Commercial experiments get underway aboard station
Posted: May 4, 2001

From spuds to space medicine. The ADVANCED ASTROCULTURE is the first facility to grow plants that produce seeds on the station. Photo: NASA
Three new commercial experiments are getting started on the International Space Station, marking a major milestone for NASA's Commercial Space Centers -- 17 centers across the United States that help industry conduct space experiments.

The experiments were launched into orbit on April 19 on the Space Shuttle Endeavor on the STS-100 mission, Space Station Flight 6A. The Space Station Expedition Two crew are setting up the three commercial payloads and beginning experiments. These experiments will remain on board the Station until the end of Expedition Two, at the end of July, when the Space Shuttle Discovery will return them to Earth.

The three experiments slated for Space Station Expedition Two explore areas of the fast-growing fields of biotechnology and agriculture. One experiment is growing plants aboard the Space Station. Another examines why antibiotic production by microbes is enhanced in microgravity. A third is testing a new piece of equipment for crystallizing more than 1,000 biological samples.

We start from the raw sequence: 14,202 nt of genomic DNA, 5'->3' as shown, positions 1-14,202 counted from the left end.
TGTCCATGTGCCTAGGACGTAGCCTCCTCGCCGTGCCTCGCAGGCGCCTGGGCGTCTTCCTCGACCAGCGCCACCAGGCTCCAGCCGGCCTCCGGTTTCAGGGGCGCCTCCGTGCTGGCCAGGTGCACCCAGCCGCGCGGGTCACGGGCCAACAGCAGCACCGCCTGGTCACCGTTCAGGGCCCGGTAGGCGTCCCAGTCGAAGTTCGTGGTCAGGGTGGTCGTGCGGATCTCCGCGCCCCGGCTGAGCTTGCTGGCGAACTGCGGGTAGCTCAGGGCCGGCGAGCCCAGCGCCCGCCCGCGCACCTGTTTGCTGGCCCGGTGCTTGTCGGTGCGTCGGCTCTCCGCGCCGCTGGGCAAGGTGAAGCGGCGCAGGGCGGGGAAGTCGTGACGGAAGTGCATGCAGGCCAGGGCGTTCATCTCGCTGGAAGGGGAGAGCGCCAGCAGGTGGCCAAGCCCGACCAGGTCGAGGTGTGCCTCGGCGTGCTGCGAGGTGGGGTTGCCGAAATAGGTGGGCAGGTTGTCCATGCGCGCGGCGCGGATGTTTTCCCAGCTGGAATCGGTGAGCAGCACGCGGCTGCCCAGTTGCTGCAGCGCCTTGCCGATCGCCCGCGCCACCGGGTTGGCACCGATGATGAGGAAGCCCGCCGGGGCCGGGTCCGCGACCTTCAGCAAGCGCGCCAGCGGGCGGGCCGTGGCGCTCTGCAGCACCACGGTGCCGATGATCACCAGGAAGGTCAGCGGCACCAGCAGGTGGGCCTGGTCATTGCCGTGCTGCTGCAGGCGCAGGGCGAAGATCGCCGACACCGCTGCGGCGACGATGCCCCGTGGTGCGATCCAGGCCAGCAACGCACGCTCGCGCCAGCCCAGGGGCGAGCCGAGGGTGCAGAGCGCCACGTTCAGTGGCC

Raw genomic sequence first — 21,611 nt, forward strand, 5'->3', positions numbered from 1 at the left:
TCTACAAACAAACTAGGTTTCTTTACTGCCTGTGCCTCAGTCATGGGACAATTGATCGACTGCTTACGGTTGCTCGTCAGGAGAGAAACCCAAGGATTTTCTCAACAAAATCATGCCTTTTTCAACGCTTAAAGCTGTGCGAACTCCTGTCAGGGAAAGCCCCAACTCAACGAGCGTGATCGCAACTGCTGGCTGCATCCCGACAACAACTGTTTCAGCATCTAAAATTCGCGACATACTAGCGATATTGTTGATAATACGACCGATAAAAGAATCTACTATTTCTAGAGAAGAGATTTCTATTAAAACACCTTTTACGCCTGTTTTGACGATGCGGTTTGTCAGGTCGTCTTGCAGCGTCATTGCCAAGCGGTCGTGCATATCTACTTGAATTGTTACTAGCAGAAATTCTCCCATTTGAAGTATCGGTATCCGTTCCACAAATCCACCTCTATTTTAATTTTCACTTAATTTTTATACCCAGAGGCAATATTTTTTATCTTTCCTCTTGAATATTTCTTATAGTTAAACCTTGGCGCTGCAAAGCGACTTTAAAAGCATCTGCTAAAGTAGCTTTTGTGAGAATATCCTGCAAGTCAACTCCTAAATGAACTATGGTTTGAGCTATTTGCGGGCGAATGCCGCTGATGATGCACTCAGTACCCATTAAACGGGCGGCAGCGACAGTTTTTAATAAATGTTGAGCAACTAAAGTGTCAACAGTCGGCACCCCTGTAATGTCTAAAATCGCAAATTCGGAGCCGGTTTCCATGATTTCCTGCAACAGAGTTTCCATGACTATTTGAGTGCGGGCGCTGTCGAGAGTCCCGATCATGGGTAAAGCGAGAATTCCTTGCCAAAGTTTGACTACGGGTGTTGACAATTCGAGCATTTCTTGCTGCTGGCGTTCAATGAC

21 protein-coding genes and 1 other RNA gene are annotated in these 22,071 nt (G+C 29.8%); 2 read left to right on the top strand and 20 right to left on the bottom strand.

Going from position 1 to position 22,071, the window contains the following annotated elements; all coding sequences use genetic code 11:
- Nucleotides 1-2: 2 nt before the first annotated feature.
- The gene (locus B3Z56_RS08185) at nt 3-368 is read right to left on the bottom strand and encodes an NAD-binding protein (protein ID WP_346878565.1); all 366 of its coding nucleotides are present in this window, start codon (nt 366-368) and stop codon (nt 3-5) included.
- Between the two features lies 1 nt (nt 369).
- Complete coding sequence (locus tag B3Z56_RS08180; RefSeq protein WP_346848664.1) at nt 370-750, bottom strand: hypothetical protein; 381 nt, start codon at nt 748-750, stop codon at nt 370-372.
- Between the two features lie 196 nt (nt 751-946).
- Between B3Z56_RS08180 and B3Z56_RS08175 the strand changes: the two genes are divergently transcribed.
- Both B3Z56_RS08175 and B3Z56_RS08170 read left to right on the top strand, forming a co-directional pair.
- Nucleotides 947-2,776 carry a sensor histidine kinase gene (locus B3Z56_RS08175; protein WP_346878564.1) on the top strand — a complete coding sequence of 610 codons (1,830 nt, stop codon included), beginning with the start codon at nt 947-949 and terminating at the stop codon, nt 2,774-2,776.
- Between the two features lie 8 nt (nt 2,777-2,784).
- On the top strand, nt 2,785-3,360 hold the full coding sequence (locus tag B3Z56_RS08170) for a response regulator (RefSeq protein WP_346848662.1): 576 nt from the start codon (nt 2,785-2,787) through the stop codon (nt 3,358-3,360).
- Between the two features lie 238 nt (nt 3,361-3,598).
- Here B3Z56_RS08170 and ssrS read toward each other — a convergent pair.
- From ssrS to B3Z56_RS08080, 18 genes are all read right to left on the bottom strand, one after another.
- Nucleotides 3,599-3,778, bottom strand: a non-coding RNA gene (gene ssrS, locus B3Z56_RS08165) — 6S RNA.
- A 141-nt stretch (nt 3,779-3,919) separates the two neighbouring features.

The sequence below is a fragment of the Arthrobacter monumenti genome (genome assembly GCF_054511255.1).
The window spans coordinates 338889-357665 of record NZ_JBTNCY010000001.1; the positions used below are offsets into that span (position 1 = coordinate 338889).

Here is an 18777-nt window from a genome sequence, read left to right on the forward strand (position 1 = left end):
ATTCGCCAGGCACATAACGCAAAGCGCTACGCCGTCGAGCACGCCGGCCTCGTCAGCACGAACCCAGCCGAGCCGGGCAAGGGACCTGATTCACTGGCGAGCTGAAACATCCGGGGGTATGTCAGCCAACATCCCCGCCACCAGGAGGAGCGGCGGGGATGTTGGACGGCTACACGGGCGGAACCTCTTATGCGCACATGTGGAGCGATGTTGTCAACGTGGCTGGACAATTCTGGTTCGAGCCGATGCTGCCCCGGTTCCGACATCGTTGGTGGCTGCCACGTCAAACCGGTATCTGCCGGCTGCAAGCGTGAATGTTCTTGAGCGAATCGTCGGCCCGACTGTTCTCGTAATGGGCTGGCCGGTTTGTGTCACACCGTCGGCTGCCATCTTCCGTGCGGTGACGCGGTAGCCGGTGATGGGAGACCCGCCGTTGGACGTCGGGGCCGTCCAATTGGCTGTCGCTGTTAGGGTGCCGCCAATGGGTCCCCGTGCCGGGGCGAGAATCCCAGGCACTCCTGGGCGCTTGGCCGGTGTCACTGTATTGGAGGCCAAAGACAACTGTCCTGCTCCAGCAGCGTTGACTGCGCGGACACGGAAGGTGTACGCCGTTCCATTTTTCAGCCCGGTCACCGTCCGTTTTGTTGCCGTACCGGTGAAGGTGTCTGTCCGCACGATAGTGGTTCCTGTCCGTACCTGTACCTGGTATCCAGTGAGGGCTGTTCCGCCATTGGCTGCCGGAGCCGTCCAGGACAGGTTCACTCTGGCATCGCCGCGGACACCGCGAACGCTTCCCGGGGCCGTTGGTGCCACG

NASA's commercial partners have been busy preparing for the flight. During the mission, some of them will work in new remote control centers set up with NASA's help. From these ground control centers, students, teachers and industry partners will be able to communicate with the crew and send commands to their experiments on the Space Station -- 233 miles above Earth. Investigators at these telescience centers can talk with the crew and send experiment commands through NASA's Payload Operations Center at the Marshall Center.

"Industry investment in space remains high," said Mark Nall, manager of NASA's Space Product Development Program at the Marshall Center. "We assist companies developing experiments and help them explore how space research can contribute to the growth of their businesses."

Industry funds the research, pays for a portion of launch costs, and brings resulting products or services to market. Because a company pays for the research, it has the opportunity to commercialize products that may be developed as a result of the research.

Bristol-Myers Squibb -- a New York-based international pharmaceutical company -- is sponsoring the antibiotic experiments being conducted in the Commercial Generic Bioprocessing Apparatus (CGBA) during Expedition Two. These experiments study the effects of microgravity -- the near weightless environment inside an orbiting spacecraft -- on bacterial growth processes used to produce medicines.